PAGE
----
Linear A to Japanese: ni

· Linear A Lexicon


LinA words
ni |

Japanese words (Hiragana)

Japanese words (Kanji)

Japanese words (Romaji)

ni > に
ni > 丹 (ni) | “red earth (which contains cinnabar or minium), vermilion”
Haghia Triada (HT Scribes 1, 2, 3, 4, 7, 8, 9, 11, 13, 15, 16-17, 19, 20, unknown)
Khania (KH Scribes 1, 2, 3, unknown)
KN Zb 35 (KN Scribe unknown)
TEL Zb 1 (TEL Scribe unknown)
ZA 8 (ZA Scribe 2)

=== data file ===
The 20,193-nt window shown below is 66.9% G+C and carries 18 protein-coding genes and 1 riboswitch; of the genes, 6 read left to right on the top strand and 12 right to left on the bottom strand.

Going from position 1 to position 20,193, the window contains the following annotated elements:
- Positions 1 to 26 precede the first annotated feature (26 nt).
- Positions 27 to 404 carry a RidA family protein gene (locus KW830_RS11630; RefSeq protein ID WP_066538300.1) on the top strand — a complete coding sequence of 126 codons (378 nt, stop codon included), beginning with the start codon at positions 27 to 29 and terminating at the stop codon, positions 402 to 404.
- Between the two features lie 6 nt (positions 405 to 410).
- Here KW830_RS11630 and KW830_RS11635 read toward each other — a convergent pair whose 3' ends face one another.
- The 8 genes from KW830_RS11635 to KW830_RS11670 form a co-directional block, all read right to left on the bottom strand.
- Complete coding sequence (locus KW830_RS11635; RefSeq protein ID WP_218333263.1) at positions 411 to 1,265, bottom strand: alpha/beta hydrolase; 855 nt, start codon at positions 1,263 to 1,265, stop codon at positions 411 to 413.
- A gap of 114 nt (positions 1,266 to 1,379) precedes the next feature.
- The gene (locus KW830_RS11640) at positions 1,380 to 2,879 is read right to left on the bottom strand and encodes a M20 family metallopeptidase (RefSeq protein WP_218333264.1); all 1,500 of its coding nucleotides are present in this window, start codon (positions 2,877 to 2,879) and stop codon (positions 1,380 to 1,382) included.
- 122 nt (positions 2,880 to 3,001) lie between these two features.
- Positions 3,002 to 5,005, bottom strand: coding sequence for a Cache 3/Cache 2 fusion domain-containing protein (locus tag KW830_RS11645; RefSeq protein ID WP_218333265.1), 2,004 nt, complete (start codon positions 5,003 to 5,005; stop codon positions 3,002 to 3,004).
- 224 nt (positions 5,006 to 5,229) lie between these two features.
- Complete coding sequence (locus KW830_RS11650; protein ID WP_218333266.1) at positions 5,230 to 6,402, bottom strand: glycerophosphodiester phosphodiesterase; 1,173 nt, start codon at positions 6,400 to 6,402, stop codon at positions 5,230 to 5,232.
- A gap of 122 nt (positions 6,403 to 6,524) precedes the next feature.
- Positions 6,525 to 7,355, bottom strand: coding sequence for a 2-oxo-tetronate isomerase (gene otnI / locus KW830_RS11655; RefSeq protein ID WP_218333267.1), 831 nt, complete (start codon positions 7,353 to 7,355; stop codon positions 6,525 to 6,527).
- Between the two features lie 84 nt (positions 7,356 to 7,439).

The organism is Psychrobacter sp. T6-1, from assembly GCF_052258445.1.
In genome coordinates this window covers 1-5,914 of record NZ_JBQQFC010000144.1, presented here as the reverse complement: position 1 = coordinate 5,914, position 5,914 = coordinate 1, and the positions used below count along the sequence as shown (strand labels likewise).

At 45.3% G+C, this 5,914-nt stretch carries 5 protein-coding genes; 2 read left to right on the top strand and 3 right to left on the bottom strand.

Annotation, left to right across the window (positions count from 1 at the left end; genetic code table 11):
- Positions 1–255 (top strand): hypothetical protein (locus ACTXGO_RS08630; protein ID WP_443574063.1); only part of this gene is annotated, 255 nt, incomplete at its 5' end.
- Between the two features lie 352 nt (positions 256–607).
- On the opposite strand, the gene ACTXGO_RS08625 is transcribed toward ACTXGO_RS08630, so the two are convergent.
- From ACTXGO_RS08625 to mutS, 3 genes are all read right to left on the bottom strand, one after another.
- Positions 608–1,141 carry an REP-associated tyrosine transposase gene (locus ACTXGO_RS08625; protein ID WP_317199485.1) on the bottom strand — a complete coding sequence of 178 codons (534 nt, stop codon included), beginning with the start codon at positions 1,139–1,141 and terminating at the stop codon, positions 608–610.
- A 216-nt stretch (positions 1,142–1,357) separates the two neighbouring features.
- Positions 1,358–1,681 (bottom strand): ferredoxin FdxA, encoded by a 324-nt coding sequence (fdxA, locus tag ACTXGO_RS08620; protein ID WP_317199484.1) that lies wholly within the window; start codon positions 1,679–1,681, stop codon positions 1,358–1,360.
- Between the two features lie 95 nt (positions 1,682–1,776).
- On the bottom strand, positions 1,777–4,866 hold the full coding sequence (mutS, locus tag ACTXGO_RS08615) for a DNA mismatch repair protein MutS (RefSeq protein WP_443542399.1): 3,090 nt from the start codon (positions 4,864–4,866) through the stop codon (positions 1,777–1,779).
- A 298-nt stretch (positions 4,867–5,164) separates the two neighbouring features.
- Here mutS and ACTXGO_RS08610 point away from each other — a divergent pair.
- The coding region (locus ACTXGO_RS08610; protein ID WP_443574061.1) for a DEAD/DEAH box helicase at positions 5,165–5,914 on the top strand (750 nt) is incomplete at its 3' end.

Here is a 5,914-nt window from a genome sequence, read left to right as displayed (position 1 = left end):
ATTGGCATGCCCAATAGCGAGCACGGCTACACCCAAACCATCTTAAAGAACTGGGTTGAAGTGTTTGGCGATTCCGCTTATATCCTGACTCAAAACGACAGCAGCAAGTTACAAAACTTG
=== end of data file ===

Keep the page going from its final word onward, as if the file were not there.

As a logogram, AB *030 NI is commonly known as FICus for its presumed representation of figs. However, evidence suggests that FIC is actually cinnabar and that the sign depicts crystals rather than leaves.  Cf. the ubiquitous red pigment of the Minoans. This pigment was likely obtained from Turkey. Note that the Japanese kanji 土耳古 for Turkey comprises 土 “red soil”, 耳 “crust, edge”, and 古 “ancient”. In fact, the earliest known use of cinnabar as a pigment dates to 7000-8000 BCE in the wall paintings of the Neolithic site of Çatalhöyük. Consider, also, the possible Minoan derivation of minium, which once pertained to cinnabar that had been coated with minium oxide: “[H]owever, once the red-lead contaminant was determined to be chemically distinct from cinnabar crystals, the name, minium, was applied.” It is also said that minium was named for the Iberian river that was known to the imperial Romans as Minius and that is now known to the Spanish as Miño and to the Portuguese as Minho. See also contextual complement < κόκκινος (kokkinos) “scarlet”.

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